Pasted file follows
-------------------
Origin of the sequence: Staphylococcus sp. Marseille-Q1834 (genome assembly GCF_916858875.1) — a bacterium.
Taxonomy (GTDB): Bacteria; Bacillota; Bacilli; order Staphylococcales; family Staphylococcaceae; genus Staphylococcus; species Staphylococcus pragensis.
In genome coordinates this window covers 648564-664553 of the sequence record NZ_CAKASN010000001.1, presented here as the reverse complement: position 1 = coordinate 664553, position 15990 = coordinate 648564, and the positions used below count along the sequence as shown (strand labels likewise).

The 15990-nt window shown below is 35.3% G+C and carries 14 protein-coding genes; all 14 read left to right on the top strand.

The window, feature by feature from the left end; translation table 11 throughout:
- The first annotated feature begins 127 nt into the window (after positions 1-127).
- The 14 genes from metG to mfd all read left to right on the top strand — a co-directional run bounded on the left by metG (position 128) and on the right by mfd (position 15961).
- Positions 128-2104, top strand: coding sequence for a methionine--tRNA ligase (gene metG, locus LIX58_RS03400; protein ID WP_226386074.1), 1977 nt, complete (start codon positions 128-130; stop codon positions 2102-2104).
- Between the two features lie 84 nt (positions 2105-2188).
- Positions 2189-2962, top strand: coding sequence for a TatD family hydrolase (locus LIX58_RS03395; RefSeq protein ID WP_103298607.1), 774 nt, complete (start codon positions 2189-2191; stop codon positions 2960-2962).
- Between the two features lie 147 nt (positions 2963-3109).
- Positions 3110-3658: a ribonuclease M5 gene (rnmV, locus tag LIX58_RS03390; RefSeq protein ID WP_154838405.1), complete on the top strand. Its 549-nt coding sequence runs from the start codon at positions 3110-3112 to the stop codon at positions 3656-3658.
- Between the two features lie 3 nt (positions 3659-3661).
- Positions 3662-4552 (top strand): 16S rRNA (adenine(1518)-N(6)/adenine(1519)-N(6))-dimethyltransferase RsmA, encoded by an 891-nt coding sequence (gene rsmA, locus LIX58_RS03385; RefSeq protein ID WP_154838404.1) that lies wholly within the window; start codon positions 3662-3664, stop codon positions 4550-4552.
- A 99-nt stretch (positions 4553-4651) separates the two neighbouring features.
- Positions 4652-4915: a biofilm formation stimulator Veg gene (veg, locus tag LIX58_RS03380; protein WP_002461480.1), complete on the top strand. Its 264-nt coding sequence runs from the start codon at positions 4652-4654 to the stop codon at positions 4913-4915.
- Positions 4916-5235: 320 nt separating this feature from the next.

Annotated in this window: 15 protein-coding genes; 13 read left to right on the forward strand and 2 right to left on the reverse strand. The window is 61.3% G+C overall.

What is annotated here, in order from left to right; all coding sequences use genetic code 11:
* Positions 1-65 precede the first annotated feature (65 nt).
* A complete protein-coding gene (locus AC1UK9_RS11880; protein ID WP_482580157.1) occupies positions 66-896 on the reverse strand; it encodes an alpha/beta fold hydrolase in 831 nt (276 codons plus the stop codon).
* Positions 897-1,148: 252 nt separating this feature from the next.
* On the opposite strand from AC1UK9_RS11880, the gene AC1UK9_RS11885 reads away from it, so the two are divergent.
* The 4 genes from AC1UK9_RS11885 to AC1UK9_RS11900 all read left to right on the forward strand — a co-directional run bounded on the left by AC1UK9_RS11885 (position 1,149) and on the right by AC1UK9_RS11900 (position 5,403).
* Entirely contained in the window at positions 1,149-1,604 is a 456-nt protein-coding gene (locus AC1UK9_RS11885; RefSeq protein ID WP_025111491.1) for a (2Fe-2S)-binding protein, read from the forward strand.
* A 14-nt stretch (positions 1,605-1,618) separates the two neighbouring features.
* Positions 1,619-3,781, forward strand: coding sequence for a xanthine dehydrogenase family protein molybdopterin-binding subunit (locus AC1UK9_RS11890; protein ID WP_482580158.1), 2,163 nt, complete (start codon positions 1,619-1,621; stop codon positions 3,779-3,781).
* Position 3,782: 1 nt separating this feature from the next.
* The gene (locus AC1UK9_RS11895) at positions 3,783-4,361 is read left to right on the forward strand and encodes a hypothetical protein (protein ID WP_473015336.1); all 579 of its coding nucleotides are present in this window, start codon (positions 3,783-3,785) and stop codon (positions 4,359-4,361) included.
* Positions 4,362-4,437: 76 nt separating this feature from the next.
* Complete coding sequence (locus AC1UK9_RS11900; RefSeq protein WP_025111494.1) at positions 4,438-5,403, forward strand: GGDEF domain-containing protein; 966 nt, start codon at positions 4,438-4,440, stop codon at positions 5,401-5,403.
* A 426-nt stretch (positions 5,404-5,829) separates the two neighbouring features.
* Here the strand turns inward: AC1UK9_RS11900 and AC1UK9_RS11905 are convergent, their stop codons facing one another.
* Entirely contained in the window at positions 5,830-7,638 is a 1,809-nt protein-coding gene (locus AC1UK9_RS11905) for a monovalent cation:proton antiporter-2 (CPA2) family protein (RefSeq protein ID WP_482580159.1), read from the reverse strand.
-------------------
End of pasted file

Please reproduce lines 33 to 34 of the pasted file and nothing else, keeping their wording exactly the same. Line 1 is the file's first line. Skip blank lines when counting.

* Here the strand turns inward: AC1UK9_RS11900 and AC1UK9_RS11905 are convergent, their stop codons facing one another.
* Entirely contained in the window at positions 5,830-7,638 is a 1,809-nt protein-coding gene (locus AC1UK9_RS11905) for a monovalent cation:proton antiporter-2 (CPA2) family protein (RefSeq protein ID WP_482580159.1), read from the reverse strand.